Letter from Beijing: The backlash against English

Why is the Chinese government discouraging learning our language?
June 18, 2014

“Stopping English lessons is the same as building the Great Fire Wall for our internet… It’s a step backward, motivated by political conservatism.” © Rex Pe

In April, I started a job teaching English to two Chinese employees at the Beijing branch of a multinational company. I imagined my students would be recent graduates, around my age, and eager to learn how to actually speak the language they have spent their life studying. It turned out, however, that Ken and Margaret are both in their 40s, hold senior positions at the company, and speak confident English, if slightly accented.

With a firm handshake, Ken, a new hire at the firm, told me he wanted to improve his English pronunciation so that his European colleagues would not “mistaken me as a junior-level employee.” Margaret explained that before “selling my company to international clients, I would like to sell myself.” Both Ken and Margaret stay in the office after 10pm on weekdays to take lessons with me.

Although western culture is still viewed with some suspicion, learning English has long been a national obsession. In wealthy middle-class families, toddlers who have only just begun to babble in Chinese are soon sat down in front of Disney movies and enrolled in bilingual kindergartens. At school, English is taught from a young age and is a required subject on the university entrance exam. Diligent learners like Margaret and Ken continue to pursue English long after school, hoping it will give them an edge in the workplace.

Recently, however, a backlash against English learning has developed. Late last year, education authorities in Beijing said they would downgrade the weight of English in the college admissions process, with the purpose of “reducing academic pressure for high school students.” The announcement was met with many cheers online: some, championing the value of traditional Chinese culture, believe subjects such as classical Chinese and calligraphy deserve more attention than English. Others argue that English proves useful for only a small fraction of Chinese students after university, too few to justify its mandatory status.

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A few saw it differently. Some commentators wondered if the proposal reveals the insecurity of the Communist Party, at a time when the country’s elite are heading overseas en masse and intellectuals are relying on foreign media sites to access unfiltered news. “Are you afraid that we will all flee to the US after we master English?” one suggested. “It is another way of keeping us stupid and uninformed,” another said. “It’s the same as building the Great Fire Wall for our internet… It’s a step backward, motivated by political conservatism.”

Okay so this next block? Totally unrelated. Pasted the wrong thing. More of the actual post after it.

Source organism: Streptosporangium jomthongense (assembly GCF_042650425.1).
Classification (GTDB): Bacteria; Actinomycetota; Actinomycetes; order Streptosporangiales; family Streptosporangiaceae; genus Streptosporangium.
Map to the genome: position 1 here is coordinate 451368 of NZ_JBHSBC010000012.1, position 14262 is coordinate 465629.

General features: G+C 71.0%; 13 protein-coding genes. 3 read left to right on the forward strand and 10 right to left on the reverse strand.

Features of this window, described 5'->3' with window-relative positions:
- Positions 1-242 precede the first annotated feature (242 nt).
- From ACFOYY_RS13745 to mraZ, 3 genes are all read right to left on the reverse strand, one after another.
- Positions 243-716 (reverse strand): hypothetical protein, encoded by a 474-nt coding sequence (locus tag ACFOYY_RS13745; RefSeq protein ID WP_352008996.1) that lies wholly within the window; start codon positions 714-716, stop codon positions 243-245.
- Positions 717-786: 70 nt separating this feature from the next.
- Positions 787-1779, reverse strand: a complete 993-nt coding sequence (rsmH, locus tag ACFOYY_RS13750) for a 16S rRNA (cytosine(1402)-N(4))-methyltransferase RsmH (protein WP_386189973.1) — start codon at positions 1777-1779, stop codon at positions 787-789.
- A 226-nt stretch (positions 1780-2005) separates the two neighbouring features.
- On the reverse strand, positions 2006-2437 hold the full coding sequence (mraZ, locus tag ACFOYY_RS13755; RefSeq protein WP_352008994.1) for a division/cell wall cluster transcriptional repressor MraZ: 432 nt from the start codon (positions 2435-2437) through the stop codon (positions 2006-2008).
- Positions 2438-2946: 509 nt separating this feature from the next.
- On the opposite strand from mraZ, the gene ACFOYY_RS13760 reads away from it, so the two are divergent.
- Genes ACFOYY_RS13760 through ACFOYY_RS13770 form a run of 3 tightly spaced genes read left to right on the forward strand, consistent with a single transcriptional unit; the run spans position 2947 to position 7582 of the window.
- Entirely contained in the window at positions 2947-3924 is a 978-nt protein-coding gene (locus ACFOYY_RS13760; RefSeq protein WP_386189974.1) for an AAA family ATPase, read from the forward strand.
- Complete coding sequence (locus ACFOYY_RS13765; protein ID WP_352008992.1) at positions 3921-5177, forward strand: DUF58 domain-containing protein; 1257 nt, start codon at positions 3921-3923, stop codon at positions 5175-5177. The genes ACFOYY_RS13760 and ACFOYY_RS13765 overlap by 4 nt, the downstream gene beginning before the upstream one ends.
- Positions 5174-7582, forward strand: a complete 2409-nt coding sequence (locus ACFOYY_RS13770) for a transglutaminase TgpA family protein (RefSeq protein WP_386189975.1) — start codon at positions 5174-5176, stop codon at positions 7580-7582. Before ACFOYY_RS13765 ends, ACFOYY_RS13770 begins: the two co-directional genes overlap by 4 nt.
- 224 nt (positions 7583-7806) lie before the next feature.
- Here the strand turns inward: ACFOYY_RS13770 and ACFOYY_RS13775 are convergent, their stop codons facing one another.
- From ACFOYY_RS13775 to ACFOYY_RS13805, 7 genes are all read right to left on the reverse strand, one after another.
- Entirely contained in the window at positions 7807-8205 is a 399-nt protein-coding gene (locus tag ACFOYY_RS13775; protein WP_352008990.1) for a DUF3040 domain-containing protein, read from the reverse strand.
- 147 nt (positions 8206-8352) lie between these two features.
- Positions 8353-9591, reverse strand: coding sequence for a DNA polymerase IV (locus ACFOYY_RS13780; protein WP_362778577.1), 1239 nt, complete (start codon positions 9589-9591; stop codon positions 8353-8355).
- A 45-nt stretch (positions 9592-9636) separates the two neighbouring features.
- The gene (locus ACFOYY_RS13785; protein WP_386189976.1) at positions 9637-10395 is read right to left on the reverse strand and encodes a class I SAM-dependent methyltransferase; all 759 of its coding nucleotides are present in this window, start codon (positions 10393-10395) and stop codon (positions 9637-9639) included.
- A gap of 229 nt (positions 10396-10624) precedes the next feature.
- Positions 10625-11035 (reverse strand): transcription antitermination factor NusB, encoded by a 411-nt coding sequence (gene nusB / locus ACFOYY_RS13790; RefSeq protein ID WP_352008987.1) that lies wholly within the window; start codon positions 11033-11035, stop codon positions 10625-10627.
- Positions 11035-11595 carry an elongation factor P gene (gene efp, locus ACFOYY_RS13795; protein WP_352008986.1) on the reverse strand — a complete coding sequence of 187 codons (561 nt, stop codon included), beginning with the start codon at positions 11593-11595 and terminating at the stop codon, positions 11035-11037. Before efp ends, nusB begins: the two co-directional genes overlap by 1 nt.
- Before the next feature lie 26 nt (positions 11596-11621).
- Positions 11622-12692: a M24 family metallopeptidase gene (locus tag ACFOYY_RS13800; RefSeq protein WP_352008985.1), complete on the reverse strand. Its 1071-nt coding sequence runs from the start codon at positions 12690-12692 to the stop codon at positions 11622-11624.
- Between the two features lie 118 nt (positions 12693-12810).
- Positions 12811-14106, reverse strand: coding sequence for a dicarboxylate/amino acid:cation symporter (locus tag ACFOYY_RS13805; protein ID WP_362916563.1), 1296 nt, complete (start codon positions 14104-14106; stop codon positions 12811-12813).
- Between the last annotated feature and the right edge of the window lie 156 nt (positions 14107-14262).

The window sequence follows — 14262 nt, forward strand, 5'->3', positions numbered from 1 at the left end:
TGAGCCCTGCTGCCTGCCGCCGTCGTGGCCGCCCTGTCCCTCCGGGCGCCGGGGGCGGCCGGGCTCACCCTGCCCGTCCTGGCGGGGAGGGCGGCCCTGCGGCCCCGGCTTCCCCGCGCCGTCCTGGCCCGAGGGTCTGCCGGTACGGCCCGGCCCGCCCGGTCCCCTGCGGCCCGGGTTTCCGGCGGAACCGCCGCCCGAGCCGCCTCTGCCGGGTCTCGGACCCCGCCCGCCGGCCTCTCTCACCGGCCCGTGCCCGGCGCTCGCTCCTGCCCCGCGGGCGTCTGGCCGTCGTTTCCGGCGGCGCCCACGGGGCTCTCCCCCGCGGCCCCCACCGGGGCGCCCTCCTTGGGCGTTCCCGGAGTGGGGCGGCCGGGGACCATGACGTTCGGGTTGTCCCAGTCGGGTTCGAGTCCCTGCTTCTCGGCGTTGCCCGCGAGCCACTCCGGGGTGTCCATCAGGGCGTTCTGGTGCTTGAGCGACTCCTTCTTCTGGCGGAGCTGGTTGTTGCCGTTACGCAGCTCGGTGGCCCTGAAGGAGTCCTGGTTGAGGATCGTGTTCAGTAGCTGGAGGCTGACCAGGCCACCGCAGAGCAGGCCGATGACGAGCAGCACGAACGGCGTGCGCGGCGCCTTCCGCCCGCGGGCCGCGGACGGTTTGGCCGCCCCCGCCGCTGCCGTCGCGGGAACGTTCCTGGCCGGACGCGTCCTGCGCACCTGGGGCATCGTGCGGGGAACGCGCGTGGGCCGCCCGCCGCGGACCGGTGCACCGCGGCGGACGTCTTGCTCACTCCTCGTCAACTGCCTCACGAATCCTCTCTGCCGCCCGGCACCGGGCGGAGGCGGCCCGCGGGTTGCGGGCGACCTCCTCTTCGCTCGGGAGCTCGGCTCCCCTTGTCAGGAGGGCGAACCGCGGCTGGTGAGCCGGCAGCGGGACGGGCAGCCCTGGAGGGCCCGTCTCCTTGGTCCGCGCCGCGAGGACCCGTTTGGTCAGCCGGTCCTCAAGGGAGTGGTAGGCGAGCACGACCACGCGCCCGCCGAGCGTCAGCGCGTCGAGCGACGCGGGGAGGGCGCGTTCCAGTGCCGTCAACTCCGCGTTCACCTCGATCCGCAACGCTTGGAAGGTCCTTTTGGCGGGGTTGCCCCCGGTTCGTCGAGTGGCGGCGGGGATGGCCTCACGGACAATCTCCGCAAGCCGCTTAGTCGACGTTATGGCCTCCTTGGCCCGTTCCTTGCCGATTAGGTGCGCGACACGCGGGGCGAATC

Most parents and educators doubt the policy will dampen people’s enthusiasm towards English in the long run. The tangible benefits that proficiency in English can bring—admission to western universities and jobs in multinational firms—are strong incentives, as is the popularity of western pop culture. But there are subtler advantages, too. Younger generations are striving to refine their increasingly cosmopolitan image, and English serves as a symbol for this ambition as well as a tool to realise it. Nothing better announces cultural cachet than the ability to quote from Downton Abbey with a flawless British accent or to order from an English menu at an upmarket Shanghai restaurant.

Last winter, when I was reorganising my parents’ bookshelf, two books with English titles caught my eye: Heart of Darkness, and a collection of short stories by Virginia Woolf. Neither of my parents speaks English. “Where are they from?” I asked. Mum smiled. They belonged to her university roommate, an exchange student from America. She left them behind when she moved back, and Dad saw them when he came to pick Mum up on a date. “He had been teaching himself ABC for a few weeks, but insisted on taking these books. He said reading them would be a piece of cake,” Mum said. “He did succeed in impressing me,” she laughed and glanced around, before adding: “But these books still look new, don’t they?”